The Ayurvedic approach to allergy management involves
- Avoiding causative factors—if you’re allergic to pollen, say, it helps to try and stay indoors when pollen counts are high, keep the doors and windows closed with air conditioning on, car set to circulation of internal air and when you come home from outdoors, shower, wash your hair and change your clothes.
- Stabilizing the system, restoring balance and strengthening immune resistance through Ayurvedic interventions. These can involve Shamana (pacification through diet, lifestyle and herbal formulations) and Shodhana (cleansing treatments like Panchakarma).
- Reintroducing the sensitive items eventually in an integrative approach.
Doshas and Types of Allergies
Everyone has a unique Prakriti, or Ayurvedic constitution (find out more through this quiz) and Vikrati, or imbalance. A person with kapha imbalance could have kapha allergies anytime but particularly during kapha seasons (which include Spring)! Kapha is a cool, damp, dense, moist, soft and slow principal that could cause excess mucous, poor digestion, swelling and edema, lethargy, depression and weight gain when it goes out of balance. When we honor Ritucharya (follow a seasonal regimen and align with nature), this helps prevent or manage seasonal disorders like allergies.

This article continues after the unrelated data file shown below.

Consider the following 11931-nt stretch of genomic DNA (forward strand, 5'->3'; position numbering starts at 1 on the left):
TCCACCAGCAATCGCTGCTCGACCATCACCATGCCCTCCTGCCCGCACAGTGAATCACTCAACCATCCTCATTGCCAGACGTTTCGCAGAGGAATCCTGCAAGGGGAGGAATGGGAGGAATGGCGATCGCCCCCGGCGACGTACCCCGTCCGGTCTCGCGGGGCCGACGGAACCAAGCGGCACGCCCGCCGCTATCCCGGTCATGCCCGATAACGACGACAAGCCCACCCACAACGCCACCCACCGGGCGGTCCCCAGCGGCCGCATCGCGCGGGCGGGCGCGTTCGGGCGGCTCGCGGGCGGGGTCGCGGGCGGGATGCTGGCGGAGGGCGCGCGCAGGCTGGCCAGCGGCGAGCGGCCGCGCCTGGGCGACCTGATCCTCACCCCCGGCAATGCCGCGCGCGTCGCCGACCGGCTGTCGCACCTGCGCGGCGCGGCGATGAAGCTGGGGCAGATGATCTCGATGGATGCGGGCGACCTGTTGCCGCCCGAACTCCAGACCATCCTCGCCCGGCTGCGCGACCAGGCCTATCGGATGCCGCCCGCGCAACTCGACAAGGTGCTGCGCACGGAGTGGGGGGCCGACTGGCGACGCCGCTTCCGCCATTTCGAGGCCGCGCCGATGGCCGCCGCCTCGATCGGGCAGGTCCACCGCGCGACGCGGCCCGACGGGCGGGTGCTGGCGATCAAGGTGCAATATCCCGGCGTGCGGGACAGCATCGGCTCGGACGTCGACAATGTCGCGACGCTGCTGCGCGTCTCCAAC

There are three types of allergies,
- Kapha is the energy principal of earth and water, the energy of cohesion that dominates during late winter and spring. Kapha allergy symptoms are congestion, mucus, runny nose, productive cough, sinusitis, heaviness and headaches.
- Pitta is the energy principal of fire and water, the energy of metabolism which dominates during summer. Pitta allergies often manifest on the skin as allergic dermatitis, hives, rash and burning, red, inflamed eyes, heartburn and nausea; and inflammation in the respiratory tract.
- Vata is the energy principal of air and ether, the energy of movement which dominates during fall and early winter. Vata allergies are typically dry cough, wheezing, sneezing, dry eyes, burping, bloating, aches and pains, insomnia and restlessness.